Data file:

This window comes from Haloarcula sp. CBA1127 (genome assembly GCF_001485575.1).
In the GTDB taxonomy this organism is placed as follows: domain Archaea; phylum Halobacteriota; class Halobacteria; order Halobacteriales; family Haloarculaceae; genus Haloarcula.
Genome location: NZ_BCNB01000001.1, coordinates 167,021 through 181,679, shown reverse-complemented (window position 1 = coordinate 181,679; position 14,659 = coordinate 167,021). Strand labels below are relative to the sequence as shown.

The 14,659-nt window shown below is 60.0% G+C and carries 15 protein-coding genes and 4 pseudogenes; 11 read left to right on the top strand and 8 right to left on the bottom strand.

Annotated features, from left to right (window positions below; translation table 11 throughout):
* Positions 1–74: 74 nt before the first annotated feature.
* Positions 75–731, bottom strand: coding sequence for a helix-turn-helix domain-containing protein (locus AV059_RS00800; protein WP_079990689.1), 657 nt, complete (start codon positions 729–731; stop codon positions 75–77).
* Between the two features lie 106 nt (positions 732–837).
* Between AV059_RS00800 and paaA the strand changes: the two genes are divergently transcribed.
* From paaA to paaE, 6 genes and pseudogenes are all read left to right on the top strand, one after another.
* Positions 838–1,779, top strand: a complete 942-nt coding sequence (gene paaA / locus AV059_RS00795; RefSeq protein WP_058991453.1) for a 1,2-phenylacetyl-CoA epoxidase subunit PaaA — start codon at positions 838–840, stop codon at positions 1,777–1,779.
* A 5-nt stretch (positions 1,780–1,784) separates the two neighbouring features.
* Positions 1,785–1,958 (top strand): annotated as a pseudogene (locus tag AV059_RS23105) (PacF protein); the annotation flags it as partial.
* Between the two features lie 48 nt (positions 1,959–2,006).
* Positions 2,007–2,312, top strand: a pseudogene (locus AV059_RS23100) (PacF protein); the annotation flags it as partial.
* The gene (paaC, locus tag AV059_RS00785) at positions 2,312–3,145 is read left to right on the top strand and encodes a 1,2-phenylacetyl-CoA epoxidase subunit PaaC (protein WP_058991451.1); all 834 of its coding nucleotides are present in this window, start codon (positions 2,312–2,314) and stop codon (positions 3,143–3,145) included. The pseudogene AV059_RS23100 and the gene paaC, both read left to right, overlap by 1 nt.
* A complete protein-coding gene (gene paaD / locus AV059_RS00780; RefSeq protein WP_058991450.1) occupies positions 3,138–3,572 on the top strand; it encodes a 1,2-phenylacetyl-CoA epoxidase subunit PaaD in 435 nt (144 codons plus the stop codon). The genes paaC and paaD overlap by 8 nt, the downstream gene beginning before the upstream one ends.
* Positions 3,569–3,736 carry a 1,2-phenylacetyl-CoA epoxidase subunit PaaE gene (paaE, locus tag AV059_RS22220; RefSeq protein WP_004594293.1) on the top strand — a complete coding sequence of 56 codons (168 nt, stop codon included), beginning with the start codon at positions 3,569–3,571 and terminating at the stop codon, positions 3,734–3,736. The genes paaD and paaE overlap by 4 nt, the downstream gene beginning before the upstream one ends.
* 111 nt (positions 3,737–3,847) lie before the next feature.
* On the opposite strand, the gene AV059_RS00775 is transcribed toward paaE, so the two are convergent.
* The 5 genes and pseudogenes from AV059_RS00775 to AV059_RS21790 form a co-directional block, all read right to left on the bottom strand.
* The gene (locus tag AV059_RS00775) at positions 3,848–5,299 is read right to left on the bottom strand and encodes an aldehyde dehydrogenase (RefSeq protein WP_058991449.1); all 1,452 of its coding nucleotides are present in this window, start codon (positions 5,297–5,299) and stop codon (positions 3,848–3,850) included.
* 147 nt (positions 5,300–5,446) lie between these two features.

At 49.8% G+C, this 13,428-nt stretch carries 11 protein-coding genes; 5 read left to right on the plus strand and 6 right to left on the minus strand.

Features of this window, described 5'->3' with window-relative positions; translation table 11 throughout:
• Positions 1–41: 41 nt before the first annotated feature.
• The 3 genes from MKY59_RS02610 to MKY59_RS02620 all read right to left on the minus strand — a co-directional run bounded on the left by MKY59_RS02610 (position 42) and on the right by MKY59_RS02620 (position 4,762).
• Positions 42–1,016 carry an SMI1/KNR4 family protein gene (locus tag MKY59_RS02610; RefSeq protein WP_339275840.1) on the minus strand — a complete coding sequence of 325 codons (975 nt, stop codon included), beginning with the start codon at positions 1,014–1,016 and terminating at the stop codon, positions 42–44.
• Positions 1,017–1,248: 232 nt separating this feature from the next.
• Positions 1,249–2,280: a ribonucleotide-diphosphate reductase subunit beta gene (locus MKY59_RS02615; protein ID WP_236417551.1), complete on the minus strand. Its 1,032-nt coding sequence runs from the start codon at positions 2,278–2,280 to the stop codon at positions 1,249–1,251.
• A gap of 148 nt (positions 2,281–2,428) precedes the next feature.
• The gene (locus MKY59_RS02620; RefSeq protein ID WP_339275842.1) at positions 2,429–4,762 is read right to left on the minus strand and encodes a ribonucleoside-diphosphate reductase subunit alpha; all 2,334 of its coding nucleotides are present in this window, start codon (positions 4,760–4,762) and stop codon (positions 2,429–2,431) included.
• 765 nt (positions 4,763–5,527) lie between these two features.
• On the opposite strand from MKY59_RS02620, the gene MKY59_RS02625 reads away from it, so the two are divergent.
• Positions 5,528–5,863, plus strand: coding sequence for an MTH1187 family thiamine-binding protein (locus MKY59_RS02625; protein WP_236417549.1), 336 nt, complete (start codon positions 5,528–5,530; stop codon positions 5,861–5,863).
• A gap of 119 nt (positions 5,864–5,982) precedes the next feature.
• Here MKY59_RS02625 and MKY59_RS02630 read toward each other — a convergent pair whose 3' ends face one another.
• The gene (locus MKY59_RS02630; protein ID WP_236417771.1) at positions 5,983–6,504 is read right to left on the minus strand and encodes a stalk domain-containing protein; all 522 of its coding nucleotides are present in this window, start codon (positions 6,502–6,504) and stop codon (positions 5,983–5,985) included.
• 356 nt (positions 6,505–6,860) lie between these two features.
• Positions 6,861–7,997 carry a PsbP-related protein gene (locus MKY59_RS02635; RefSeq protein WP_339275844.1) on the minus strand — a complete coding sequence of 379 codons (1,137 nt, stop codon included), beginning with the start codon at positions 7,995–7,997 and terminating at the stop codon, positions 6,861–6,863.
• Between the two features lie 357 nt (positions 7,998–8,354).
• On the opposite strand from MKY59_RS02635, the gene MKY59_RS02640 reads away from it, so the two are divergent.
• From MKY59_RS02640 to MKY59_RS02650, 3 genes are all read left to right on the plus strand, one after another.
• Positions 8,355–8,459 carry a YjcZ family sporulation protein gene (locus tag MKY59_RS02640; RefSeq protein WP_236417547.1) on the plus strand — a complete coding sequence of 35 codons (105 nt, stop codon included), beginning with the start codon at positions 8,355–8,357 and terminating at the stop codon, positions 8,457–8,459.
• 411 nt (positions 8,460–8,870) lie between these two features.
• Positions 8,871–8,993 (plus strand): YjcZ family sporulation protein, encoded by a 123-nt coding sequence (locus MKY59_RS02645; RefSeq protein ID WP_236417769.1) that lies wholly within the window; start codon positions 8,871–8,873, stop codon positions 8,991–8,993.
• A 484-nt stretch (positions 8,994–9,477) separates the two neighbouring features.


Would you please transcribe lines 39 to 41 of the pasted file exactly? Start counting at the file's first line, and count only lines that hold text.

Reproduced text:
• 356 nt (positions 6,505–6,860) lie between these two features.
• Positions 6,861–7,997 carry a PsbP-related protein gene (locus MKY59_RS02635; RefSeq protein WP_339275844.1) on the minus strand — a complete coding sequence of 379 codons (1,137 nt, stop codon included), beginning with the start codon at positions 7,995–7,997 and terminating at the stop codon, positions 6,861–6,863.
• Between the two features lie 357 nt (positions 7,998–8,354).